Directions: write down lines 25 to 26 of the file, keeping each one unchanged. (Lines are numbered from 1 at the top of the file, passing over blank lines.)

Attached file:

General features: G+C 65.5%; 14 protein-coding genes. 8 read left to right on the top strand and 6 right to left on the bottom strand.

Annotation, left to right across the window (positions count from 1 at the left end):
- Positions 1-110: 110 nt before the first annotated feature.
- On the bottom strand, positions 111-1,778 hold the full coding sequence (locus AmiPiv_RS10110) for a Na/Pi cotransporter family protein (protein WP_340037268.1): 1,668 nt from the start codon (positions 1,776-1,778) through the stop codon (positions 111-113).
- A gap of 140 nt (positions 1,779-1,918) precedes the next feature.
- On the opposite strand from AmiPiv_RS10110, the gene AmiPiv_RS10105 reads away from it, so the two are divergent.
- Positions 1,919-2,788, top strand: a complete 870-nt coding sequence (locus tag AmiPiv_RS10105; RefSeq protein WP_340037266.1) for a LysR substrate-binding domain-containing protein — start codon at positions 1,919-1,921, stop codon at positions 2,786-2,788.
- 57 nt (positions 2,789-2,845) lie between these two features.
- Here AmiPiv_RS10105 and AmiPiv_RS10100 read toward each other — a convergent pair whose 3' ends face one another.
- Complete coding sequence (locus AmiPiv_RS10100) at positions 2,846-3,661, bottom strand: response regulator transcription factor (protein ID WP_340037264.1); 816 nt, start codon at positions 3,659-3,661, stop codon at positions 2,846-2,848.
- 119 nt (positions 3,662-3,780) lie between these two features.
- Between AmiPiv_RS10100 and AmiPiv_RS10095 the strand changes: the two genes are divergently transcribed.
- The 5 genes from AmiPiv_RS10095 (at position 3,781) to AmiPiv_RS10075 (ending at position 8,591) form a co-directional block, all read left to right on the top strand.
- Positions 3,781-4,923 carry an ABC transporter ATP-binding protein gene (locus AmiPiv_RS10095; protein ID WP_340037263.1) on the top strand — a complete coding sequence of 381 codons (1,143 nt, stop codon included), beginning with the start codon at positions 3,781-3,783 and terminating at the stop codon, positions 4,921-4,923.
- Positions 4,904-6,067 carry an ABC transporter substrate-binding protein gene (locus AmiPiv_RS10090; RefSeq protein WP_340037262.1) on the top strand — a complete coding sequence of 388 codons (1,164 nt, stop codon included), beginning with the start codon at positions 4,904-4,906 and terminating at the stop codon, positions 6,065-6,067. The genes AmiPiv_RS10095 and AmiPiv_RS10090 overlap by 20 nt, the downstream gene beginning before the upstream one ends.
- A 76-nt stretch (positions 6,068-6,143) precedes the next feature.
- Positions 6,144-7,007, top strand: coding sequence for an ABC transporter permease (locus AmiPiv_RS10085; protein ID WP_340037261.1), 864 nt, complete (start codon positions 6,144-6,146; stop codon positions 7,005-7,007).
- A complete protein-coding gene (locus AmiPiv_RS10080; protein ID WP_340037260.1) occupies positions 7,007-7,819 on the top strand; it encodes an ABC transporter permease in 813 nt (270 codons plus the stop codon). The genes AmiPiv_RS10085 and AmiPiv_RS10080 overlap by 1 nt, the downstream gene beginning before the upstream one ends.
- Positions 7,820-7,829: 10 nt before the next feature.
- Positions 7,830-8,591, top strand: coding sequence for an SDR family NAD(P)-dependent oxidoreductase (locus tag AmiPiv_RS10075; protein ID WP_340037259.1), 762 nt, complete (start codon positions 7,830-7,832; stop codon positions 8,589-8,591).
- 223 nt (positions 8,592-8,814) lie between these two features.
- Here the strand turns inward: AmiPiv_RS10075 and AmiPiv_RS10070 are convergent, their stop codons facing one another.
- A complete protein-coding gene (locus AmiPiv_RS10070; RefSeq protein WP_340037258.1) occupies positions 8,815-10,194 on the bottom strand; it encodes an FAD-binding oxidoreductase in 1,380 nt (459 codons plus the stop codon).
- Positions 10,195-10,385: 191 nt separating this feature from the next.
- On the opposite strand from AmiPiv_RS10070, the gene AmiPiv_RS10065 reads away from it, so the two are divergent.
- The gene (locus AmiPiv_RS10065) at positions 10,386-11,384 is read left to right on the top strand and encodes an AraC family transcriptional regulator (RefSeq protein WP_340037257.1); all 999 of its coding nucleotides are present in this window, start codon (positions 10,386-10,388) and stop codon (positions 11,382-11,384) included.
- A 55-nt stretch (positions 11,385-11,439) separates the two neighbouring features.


- On the opposite strand from AmiPiv_RS10070, the gene AmiPiv_RS10065 reads away from it, so the two are divergent.
- The gene (locus AmiPiv_RS10065) at positions 10,386-11,384 is read left to right on the top strand and encodes an AraC family transcriptional regulator (RefSeq protein WP_340037257.1); all 999 of its coding nucleotides are present in this window, start codon (positions 10,386-10,388) and stop codon (positions 11,382-11,384) included.